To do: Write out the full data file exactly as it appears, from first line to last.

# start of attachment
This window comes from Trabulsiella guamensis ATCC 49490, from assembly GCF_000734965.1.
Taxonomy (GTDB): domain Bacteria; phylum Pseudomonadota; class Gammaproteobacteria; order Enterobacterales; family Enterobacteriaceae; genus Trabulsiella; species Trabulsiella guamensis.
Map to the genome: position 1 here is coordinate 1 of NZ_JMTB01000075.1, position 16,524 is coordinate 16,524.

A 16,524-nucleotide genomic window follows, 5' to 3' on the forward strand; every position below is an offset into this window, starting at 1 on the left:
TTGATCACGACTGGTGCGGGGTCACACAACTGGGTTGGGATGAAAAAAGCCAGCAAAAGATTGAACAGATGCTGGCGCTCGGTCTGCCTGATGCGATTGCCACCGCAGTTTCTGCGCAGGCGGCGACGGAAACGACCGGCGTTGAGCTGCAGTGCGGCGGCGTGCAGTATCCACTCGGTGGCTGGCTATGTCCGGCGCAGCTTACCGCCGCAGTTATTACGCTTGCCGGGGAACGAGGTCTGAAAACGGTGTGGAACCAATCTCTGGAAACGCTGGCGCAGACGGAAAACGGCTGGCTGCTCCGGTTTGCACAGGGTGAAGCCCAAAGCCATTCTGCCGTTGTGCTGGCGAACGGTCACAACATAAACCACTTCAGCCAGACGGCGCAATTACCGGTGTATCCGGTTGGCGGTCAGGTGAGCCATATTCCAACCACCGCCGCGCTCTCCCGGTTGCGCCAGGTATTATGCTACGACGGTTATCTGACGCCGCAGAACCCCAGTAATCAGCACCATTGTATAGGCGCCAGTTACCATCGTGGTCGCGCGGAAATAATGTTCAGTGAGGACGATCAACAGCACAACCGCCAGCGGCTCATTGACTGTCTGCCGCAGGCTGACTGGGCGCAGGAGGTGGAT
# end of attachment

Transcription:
This window comes from Trabulsiella guamensis ATCC 49490, from assembly GCF_000734965.1.
Taxonomy (GTDB): domain Bacteria; phylum Pseudomonadota; class Gammaproteobacteria; order Enterobacterales; family Enterobacteriaceae; genus Trabulsiella; species Trabulsiella guamensis.
Map to the genome: position 1 here is coordinate 1 of NZ_JMTB01000075.1, position 16,524 is coordinate 16,524.

A 16,524-nucleotide genomic window follows, 5' to 3' on the forward strand; every position below is an offset into this window, starting at 1 on the left:
TTGATCACGACTGGTGCGGGGTCACACAACTGGGTTGGGATGAAAAAAGCCAGCAAAAGATTGAACAGATGCTGGCGCTCGGTCTGCCTGATGCGATTGCCACCGCAGTTTCTGCGCAGGCGGCGACGGAAACGACCGGCGTTGAGCTGCAGTGCGGCGGCGTGCAGTATCCACTCGGTGGCTGGCTATGTCCGGCGCAGCTTACCGCCGCAGTTATTACGCTTGCCGGGGAACGAGGTCTGAAAACGGTGTGGAACCAATCTCTGGAAACGCTGGCGCAGACGGAAAACGGCTGGCTGCTCCGGTTTGCACAGGGTGAAGCCCAAAGCCATTCTGCCGTTGTGCTGGCGAACGGTCACAACATAAACCACTTCAGCCAGACGGCGCAATTACCGGTGTATCCGGTTGGCGGTCAGGTGAGCCATATTCCAACCACCGCCGCGCTCTCCCGGTTGCGCCAGGTATTATGCTACGACGGTTATCTGACGCCGCAGAACCCCAGTAATCAGCACCATTGTATAGGCGCCAGTTACCATCGTGGTCGCGCGGAAATAATGTTCAGTGAGGACGATCAACAGCACAACCGCCAGCGGCTCATTGACTGTCTGCCGCAGGCTGACTGGGCGCAGGAGGTGGAT